Making Friends As An Adult

(This column is posted at and Steve’s Tumblr.  Find out more at my newsletter.)

I saw this fascinating Tweet thread when @itsashleyoh asked how people make friends as adult. This is something that’s often troubled me after college, and is an issue in ever-busy Silicon Valley.

Its hard to make friends past a certain point. You get busy with work. Some of your friends have kids and some don’t. Some of you are married and some aren’t. So I read the Tweetstream and added a few suggestions of my own. Think of it as my own way of combating some issues of loneliness all face.

Most of these are face-to-face, but a lot of this applies to online.

Here we go. Please add your own.


  • Have a hobby and follow it. This is good for you personally, and of course makes you more interesting.
  • Use that hobby to meet people with similar interests and go to meetups, drinks, dinner, etc.
  • Help people get into the hobby.
  • Hobbies also keep you from being boring and work obsessed.


  • There are all sorts of clubs out there you can find via meetup, game stores, hobby stores, etc. Find some and go try them out.
  • When you can, help out at your club.
  • Take a position at a club.


  • Get involved in good causes, and help out. This is also good for you mentally and emotionally.
  • If you get involved in a good cause, you may want to be “on staff” – that means reguarly meeting people.


  • Go to conventions and socialize.
  • Speak or run events at conventions.
  • Get on staff at conventions.

Go to places and hang out

  • Start hanging out at coffee shops, the library, gymns, etc. other places people gather. Sure you can write and read, but also its a chance to meet people.
  • Many places have regular events, bands, etc. Look for those.
  • Places you hang out may also have event boards, where people post different things going on.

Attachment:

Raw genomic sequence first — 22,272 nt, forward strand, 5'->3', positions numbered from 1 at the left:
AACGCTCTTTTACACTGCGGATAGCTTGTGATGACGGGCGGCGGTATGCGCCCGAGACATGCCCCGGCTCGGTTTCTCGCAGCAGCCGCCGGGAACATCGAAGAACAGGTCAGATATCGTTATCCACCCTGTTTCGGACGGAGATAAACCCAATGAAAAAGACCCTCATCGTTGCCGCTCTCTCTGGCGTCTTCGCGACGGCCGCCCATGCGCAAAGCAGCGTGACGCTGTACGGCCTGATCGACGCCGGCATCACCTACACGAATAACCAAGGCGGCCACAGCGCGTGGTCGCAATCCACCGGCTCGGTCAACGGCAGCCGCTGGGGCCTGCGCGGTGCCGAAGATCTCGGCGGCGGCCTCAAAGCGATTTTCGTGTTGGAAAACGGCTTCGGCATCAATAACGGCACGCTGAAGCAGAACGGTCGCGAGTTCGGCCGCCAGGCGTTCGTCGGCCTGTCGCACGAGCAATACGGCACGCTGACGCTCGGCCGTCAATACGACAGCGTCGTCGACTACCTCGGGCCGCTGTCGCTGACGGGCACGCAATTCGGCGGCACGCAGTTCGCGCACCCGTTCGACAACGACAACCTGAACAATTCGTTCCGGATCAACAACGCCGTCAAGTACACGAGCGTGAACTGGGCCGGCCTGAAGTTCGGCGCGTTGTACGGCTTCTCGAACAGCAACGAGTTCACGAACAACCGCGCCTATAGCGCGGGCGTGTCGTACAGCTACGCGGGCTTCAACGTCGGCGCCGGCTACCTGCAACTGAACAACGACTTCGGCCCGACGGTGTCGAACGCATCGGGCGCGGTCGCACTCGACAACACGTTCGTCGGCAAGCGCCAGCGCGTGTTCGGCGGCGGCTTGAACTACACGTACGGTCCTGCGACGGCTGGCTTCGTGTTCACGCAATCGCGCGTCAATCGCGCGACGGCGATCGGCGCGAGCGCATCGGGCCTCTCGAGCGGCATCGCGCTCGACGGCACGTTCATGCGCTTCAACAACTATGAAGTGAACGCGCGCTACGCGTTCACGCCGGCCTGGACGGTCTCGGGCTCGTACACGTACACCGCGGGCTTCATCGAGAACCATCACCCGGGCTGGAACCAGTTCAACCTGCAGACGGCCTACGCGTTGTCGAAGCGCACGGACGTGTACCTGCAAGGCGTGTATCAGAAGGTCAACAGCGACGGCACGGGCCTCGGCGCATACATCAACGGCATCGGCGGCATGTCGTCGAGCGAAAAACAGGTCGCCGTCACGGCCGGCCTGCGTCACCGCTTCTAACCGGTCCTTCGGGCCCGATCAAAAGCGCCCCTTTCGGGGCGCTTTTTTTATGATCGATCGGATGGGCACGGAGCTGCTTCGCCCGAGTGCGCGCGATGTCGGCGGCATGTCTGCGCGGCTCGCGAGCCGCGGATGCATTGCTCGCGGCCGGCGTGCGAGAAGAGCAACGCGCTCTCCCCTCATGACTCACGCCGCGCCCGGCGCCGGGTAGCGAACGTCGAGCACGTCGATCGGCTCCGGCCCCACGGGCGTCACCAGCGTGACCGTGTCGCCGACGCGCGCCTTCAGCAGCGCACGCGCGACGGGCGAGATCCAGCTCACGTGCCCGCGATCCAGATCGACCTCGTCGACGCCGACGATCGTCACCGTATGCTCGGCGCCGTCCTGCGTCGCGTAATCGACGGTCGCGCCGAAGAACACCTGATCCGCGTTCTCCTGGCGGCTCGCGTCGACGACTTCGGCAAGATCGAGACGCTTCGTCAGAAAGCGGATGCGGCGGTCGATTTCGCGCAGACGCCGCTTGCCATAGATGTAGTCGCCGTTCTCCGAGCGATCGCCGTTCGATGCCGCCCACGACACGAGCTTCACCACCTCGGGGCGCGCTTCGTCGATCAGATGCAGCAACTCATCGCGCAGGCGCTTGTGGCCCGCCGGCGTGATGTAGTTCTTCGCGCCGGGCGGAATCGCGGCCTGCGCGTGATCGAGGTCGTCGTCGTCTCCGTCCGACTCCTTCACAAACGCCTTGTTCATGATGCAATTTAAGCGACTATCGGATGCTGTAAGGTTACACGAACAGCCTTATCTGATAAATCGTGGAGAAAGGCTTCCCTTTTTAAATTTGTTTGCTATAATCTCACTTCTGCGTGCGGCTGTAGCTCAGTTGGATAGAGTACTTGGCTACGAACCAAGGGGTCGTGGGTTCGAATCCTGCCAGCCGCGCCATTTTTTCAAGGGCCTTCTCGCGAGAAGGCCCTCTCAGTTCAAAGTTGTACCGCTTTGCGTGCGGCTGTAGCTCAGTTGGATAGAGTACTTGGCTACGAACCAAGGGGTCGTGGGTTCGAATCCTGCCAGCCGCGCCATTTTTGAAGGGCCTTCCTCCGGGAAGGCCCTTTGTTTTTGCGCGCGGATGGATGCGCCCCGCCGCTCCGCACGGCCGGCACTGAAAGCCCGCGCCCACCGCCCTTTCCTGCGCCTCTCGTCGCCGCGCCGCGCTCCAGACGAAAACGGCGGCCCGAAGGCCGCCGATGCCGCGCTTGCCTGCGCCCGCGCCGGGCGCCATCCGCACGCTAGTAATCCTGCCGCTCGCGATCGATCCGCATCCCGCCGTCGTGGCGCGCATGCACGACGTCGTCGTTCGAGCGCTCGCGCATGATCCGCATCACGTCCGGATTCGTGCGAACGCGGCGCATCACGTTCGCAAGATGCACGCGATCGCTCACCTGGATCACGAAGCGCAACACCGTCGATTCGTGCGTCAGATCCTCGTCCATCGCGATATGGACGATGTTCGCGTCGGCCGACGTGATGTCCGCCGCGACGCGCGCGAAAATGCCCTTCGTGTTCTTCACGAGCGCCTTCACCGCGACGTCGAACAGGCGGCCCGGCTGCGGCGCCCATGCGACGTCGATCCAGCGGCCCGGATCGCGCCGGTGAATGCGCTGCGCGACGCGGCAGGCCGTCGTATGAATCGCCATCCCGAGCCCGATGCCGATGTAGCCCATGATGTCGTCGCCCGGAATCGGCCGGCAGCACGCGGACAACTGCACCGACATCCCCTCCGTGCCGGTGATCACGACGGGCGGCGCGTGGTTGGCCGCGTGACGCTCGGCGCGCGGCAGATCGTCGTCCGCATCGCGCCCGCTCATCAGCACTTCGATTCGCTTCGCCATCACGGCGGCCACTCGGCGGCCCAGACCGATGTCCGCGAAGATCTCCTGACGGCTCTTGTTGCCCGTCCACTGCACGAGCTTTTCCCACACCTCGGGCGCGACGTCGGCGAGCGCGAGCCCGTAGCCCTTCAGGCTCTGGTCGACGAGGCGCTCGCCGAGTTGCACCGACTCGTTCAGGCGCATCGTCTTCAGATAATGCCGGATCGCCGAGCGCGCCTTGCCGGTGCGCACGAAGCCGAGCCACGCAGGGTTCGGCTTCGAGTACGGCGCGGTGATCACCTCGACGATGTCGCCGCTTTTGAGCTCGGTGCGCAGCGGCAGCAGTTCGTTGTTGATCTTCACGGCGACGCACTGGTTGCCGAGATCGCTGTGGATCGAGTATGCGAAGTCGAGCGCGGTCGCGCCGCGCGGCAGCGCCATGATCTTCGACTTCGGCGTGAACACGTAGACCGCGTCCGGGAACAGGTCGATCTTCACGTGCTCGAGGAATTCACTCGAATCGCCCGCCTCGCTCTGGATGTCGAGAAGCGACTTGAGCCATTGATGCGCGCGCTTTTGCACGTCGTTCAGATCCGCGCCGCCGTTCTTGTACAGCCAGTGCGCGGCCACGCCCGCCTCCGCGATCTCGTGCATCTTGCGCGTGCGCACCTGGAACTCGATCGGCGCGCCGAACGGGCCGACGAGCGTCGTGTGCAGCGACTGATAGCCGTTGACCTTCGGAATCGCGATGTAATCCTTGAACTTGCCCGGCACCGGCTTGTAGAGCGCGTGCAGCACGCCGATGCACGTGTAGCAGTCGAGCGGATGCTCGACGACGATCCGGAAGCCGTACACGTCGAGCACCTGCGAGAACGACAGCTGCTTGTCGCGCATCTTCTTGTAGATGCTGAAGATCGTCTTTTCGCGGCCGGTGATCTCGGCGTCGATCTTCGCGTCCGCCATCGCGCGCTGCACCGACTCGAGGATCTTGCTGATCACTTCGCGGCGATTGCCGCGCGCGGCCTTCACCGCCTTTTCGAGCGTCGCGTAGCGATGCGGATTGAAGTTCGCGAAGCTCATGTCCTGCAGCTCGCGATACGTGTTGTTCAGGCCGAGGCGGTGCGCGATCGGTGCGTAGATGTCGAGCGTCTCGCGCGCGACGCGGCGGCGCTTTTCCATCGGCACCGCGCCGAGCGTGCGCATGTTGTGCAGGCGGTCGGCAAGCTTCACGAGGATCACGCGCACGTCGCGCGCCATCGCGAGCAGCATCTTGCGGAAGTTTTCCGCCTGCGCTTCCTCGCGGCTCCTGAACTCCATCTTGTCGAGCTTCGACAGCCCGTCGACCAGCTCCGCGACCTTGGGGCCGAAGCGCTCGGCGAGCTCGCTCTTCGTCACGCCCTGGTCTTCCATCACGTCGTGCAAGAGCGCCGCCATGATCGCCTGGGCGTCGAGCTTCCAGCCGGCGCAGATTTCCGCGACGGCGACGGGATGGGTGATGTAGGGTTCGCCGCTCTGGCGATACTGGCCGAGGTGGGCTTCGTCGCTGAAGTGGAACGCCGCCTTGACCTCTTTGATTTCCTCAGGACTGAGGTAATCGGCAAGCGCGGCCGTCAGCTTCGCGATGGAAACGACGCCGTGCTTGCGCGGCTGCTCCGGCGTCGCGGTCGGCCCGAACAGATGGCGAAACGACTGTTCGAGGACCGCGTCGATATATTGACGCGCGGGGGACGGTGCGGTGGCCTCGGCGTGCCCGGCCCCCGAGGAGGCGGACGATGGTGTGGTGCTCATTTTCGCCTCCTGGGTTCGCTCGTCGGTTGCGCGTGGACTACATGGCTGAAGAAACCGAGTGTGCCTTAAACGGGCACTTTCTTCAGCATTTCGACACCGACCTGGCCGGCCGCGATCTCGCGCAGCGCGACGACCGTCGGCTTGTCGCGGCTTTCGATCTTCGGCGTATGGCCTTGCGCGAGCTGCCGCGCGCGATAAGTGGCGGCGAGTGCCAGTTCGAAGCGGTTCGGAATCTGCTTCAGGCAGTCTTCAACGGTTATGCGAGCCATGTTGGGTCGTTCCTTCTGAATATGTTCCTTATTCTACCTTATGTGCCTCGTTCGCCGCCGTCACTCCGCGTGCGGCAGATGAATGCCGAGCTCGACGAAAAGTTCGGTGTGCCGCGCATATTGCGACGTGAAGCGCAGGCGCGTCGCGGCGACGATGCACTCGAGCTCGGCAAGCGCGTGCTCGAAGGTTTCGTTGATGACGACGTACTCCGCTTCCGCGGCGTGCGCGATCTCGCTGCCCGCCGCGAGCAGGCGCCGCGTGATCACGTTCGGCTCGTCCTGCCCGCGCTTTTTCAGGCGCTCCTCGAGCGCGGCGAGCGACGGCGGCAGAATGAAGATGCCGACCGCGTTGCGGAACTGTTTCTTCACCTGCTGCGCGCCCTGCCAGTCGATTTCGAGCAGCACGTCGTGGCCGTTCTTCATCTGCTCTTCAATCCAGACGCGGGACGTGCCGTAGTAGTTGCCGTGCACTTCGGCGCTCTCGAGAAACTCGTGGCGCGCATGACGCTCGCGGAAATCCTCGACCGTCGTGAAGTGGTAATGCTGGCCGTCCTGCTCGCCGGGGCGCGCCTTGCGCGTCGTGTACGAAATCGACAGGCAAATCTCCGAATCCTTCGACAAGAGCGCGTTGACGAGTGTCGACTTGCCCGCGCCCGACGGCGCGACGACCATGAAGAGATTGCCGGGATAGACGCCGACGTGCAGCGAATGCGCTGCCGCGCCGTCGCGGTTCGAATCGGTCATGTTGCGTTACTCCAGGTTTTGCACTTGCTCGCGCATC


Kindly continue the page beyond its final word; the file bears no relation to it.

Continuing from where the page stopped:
• If you go to events, go early so you can meet people in line, getting drinks, etc.
  • If you go to events reguarly, help out.
  • Go to events people you know throw and make new connections.

Specific events and organizations

  • Many pubs and places have trivia events and other great social opportunities.
  • Game nights are popular at various establishments, including game stores, bars, and meetups.
  • Libraries have lots of events, including book sales that you can go to or help out with.
  • Museums have events and need volunteers.
  • Writing groups and various creative groups often do a lot of events.

Throw events

  • Throw open houses, writing meetups, etc. If necessary, used
  • Do events for your club, church, work to nextwork with people you know.
  • Start your own Meetup.
  • Try doing “creative jams” at your place or nearby, where fellow writers/artists/musicians socialize.


  • Your job may have events that connect you with others, not just those at work.
  • Find people you like at work and hang with them if you’re comfortable.
  • Places of work often have charity connections that you can get involved in.


  • Pets are a common shared interest. There’s parks for animals, clubs, and more.
  • There’s often social events for pet lovers.
  • There’s charities focused around pets to get involved in

Be prepared

  • Have business cards or “social cards” to connect with people.